The Southwestern Historical Quarterly, Volume 54, July 1950 - April, 1951 Page: 503
These boys had grown up with our family, and we rejoiced with their
families when one by one they all returned. Many friends had sons
we had known in Menard and Austin, who had been reported lost
but were in concentration camps, and returned also. How can any
of us forget!
Many, indeed, are the persons who today remember the author
and her family from their associations with her and can testify
about her deep sympathy.
This book, then, will have an appeal to persons who can trace
their ancestors back half a century and more to persons who set-
tled the Edwards Plateau, and to others who through ties of
family and friendship knew the Black and Winslow families.
Those readers, also, who look for wholesomeness and naturalness
in a book will want to read this book about Rancho Escondido
and its good people.
RUDOLPH L. BIESELE
The University of Texas
Le Secret de Junipero Serra, Fondateur de la Californie-Nouvelle,
1769-1784. By Charles Maximin Piette, O.F.M., Washington
(The Academy of American Franciscan History), 1949. Vol.
I, pp. xxix+451; Vol. II, pp. 595. Maps, illustrations.
Here is the record of a life and its influence on the establish-
ment of the missions in California, colored with sympathy as
any labor of love undoubtedly would be, yet well-documented,
comprehensive, and apparently accurate. Dr. Piette, in a conver-
sational style, brings to life a devoted and inspiring personality.
Following an orderly arrangement, the two-volume account
covers three principal periods: the training of the pioneer, 171 3-
1769; the birth of California, 1769-1784; and the Calvary and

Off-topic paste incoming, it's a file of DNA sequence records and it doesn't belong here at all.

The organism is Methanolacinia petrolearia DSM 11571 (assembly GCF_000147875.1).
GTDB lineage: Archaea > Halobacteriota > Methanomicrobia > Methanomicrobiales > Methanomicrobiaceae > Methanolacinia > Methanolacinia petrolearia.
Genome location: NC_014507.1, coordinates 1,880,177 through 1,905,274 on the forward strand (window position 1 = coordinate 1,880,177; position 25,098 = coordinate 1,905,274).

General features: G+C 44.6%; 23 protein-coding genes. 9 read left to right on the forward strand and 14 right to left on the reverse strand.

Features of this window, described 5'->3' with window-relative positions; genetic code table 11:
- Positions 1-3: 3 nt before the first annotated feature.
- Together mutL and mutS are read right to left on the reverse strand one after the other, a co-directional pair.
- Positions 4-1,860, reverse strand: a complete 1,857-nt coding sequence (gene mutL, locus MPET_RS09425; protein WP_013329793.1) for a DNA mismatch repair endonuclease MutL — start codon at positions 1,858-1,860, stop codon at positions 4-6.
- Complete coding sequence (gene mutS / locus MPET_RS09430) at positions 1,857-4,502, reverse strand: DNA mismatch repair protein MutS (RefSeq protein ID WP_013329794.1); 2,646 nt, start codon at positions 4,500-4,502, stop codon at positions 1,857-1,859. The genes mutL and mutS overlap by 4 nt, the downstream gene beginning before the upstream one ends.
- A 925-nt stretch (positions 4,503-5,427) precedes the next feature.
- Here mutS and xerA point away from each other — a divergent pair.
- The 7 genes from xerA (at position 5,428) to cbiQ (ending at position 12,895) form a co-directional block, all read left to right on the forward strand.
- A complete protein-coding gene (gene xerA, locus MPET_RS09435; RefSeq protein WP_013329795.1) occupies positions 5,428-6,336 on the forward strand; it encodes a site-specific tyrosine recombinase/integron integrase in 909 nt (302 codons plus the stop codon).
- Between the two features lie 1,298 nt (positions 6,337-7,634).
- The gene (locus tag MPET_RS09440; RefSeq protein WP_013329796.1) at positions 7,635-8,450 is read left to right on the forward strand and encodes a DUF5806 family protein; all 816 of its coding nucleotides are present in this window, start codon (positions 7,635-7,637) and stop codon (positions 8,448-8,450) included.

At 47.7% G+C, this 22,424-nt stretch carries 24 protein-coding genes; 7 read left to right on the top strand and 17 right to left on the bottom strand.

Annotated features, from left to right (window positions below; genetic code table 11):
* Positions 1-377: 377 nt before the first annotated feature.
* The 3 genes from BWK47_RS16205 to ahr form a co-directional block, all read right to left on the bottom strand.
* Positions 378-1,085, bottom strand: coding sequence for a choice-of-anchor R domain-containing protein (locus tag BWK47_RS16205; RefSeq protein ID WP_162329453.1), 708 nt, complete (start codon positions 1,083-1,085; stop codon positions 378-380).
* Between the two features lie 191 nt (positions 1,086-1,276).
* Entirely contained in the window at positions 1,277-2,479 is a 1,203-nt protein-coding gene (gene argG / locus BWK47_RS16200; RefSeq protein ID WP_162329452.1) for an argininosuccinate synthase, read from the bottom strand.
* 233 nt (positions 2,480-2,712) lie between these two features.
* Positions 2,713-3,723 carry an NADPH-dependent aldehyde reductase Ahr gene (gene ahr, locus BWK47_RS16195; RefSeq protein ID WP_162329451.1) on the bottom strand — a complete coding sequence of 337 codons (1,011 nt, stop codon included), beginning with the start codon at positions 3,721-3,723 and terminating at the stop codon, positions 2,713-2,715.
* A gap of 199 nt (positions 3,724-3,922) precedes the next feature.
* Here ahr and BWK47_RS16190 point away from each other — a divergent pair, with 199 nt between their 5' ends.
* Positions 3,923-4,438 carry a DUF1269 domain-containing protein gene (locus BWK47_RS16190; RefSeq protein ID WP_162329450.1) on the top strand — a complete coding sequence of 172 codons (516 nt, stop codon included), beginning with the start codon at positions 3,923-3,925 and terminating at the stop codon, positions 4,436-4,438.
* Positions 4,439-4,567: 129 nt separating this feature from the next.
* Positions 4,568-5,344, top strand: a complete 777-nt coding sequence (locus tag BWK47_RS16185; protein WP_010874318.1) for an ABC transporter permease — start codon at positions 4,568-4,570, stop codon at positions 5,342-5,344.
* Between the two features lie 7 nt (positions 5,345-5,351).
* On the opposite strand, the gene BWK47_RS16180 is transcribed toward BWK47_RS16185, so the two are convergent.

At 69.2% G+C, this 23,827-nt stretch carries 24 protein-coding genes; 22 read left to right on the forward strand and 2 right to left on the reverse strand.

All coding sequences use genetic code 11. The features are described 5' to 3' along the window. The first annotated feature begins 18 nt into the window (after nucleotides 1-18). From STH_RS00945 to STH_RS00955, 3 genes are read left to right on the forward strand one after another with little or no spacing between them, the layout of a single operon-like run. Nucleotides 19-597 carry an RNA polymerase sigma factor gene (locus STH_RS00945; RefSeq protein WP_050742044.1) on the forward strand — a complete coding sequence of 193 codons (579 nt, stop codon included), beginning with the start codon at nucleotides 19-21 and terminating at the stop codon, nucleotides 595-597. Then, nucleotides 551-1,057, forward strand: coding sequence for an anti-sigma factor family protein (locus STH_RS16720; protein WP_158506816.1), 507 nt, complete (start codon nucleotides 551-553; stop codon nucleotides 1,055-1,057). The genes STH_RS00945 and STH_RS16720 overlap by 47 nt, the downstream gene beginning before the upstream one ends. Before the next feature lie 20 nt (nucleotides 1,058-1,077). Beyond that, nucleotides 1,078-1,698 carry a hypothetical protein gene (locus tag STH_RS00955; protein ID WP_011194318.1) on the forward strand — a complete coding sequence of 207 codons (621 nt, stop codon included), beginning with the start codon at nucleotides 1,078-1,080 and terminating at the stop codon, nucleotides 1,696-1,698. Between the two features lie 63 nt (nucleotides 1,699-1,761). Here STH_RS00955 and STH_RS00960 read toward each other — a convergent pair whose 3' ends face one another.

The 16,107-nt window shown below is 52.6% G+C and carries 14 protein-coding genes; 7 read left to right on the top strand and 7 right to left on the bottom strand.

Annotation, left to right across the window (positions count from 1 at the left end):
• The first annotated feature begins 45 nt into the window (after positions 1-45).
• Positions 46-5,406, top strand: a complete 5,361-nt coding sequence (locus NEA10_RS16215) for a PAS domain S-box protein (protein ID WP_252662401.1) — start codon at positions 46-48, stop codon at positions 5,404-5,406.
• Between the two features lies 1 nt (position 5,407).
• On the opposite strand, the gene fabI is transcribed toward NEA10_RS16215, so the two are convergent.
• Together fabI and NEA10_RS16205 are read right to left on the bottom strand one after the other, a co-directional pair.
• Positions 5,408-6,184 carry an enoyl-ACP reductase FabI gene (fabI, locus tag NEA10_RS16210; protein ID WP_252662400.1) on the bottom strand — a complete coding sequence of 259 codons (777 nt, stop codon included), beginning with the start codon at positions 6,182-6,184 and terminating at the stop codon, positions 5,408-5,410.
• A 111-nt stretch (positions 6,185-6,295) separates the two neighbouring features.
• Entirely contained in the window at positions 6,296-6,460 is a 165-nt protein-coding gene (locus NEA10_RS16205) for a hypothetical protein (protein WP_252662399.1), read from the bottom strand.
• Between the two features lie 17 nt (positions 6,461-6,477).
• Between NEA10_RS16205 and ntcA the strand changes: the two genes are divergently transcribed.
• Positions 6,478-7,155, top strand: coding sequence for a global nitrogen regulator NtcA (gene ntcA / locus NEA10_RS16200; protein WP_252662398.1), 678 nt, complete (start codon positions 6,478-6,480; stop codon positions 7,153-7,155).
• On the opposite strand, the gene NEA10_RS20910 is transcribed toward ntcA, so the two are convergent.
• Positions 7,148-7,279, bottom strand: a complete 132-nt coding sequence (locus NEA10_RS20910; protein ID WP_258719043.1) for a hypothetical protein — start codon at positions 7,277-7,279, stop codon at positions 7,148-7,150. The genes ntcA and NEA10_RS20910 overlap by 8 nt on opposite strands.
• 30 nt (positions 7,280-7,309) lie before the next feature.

crucifixion of Junipero. The order and arrangement prevail
throughout the subdivisions of each of these three sections.
Le Secret is not just another biography of that great founder
of California, Junipero Serra. It is tremendous in scope, record-
ing the details of his life, particularly those connected with his
trials during the years 1769-1784, and above all showing the
richness and beauty of his soul. Dr. Piette declares that his only
ambition is to present objectively this celebrated missionary
whose remarkable personality has been too little known. Some
historians and novelists have given glory to Junipero's deeds;
Here’s what’s next.
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Texas State Historical Association. The Southwestern Historical Quarterly, Volume 54, July 1950 - April, 1951, periodical, 1951; Austin, Texas. (texashistory.unt.edu/ark:/67531/metapth101133/m1/655/ocr/: accessed December 12, 2017), University of North Texas Libraries, The Portal to Texas History, texashistory.unt.edu; crediting Texas State Historical Association.